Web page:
Charter Baking Co. is the largest certified-organic and natural baking company in the U.S. We are a portfolio company of Charterhouse Group Inc. Charter Baking operates four bakeries – one in its headquarters location in Boulder, Colorado, the others in Vermont, Connecticut and New Jersey. We have assembled our portfolio through a series of acquisitions, and we currently market a wide variety of breads, English muffins, rolls, tortillas, cereals and granola under four brand names – Rudi’s Organic Bakery, The Baker, Vermont Bread Company and Matthew’s All Natural.

 

As we were expanding our nationwide business, we were confronted by the challenge of how to integrate and leverage the data generated by our acquired companies. Each operation has a different database.

 

We were able to map each repository to a SQL Server database, which allowed corporate staff to access the data in separate reports, but there was no way to analyze it holistically to look for trends across the entire operation. We needed a business analytics tool that would help align business and reporting functions and speed up the process of assembling information.

 

It’s easy when you’re integrating companies to find yourself doing a lot of scorekeeping. Often, you collect information, after it’s too late to react to trends. We were trying to get to the point where we could consolidate information sooner and do something positive with it.

 

After considering our priorities and goals, we chose Exact Business Analytics (EBA) from Exact Software to help staffers generate better visibility into disparate data sources. We chose EBA partly because IT leaders at the Rudi’s Organic Bakery division had been comfortable using Exact MAX, an enterprise resource planning (ERP) program that provides manufacturing, sales and accounting support. So, rather than purchase a full-featured data warehousing tool and incur the expense of building a new data warehousing setup from the ground up, we found we could create the same level of functionality coupling EBA with MAX. The fact that we had all of this power in this tool extending off of MAX was incredible. For us, it was a very powerful and reasonably priced solution.

 

One of our goals in assembling a portfolio of bakeries was to look for synergies in the baking operations. Business needs occasionally dictate that certain products shift from one location to another. Under the old system, corporate staffers could collect sales and production numbers from each plant, but they could not easily consolidate data across the system. With EBA running on the front end of the SQL database, staffers can track sales trends relating to brands, individual products, plants and retail customer purchases.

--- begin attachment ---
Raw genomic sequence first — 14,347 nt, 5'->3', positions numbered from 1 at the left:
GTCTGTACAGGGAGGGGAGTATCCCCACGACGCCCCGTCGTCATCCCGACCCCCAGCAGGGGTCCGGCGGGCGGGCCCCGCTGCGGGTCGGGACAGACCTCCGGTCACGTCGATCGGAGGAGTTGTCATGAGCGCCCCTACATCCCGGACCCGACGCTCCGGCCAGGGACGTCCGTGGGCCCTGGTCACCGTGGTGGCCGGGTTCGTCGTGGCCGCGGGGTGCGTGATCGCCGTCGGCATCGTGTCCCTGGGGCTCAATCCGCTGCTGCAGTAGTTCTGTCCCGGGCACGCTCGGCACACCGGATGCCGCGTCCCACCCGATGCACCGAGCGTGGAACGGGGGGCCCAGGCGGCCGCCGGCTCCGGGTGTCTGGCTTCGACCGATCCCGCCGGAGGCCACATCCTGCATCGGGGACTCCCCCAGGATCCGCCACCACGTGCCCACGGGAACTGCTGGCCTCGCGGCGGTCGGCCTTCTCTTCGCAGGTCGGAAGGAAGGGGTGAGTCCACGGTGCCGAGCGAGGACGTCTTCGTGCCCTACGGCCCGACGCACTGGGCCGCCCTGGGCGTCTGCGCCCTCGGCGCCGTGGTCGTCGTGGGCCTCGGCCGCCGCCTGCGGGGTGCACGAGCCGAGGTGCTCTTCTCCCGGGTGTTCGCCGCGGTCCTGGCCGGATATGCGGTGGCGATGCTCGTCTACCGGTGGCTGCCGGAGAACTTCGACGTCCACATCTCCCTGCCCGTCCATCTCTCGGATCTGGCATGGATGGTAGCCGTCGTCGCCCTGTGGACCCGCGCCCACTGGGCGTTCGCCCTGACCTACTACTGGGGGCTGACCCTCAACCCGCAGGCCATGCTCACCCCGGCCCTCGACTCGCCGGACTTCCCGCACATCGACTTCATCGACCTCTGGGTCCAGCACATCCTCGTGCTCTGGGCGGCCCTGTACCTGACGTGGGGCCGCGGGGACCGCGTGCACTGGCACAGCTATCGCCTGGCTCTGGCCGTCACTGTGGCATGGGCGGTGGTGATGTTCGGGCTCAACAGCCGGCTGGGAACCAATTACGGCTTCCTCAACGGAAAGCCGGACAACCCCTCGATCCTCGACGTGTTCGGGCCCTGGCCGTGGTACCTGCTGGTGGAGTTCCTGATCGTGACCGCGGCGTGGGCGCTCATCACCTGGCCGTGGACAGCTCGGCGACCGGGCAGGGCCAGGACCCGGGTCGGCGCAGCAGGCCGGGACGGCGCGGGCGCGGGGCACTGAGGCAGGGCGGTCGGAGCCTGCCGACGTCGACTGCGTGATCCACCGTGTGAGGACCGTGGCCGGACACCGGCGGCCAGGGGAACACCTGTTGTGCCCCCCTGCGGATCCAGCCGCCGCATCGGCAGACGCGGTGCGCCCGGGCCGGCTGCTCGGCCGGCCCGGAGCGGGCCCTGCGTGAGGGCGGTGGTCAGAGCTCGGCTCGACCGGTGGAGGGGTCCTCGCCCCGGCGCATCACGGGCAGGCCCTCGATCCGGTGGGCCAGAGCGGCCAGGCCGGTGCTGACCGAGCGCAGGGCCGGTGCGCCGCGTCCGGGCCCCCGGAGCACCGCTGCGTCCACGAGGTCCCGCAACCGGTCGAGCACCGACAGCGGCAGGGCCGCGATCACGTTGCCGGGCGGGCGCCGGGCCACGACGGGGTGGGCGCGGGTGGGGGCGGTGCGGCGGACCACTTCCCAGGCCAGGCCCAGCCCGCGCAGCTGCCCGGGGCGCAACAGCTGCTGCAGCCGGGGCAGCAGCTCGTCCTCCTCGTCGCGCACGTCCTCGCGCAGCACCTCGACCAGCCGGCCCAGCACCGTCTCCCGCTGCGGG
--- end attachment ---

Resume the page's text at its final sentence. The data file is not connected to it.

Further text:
Basically, we needed a way to look at the business as a whole entity, not just as a collection of individual bakeries. EBA gave us the ability to look for patterns across the company and react to situations in ways that will benefit the business as a whole.

 

One of the main benefits we’ve realized has been through the use of EBA as a real-time reporting tool. If a staffer notices that product returns seem high in a particular area, they don’t have to call IT and wait hours for a follow-up report to generate insight into the problem. He can drill down right away and look at numbers generated by district, by division, by route or by customer. This saves time and gets to the root of the problem.

 

It’s more than just time. It may have been in the past that somebody just didn’t have the ability to ask the right question and get the answer. Now, we can use this tool and say, “Get me the answer right now.” That’s even more important to us than the time it saves.

 

EBA fits the needs of small- to midsized businesses, because it generates excellent performance and can run online as well as offline. If a salesperson is on a call and needs specific information about a route, he can access his sales cube and pull out the information he needs on his laptop without having to request information from IT.

 

I wanted a real-time reporting tool, so I could empower users to get out of the static reporting realm and get to a real-time decision-making process. It is extremely resilient. I couldn’t be more pleased with the speed and the resilience of the tool itself.

 

So far, we have used EBA as a corporate reporting tool, delivering information cubes to about a dozen salespeople and manufacturing leaders. We also plan to roll out the tool to individual sites and additional functions in the organization.

 

If I had my way, we would start driving everything through EBA. We haven’t leveraged all of the capabilities, but just by scratching the surface, it’s already exceeded my expectations.

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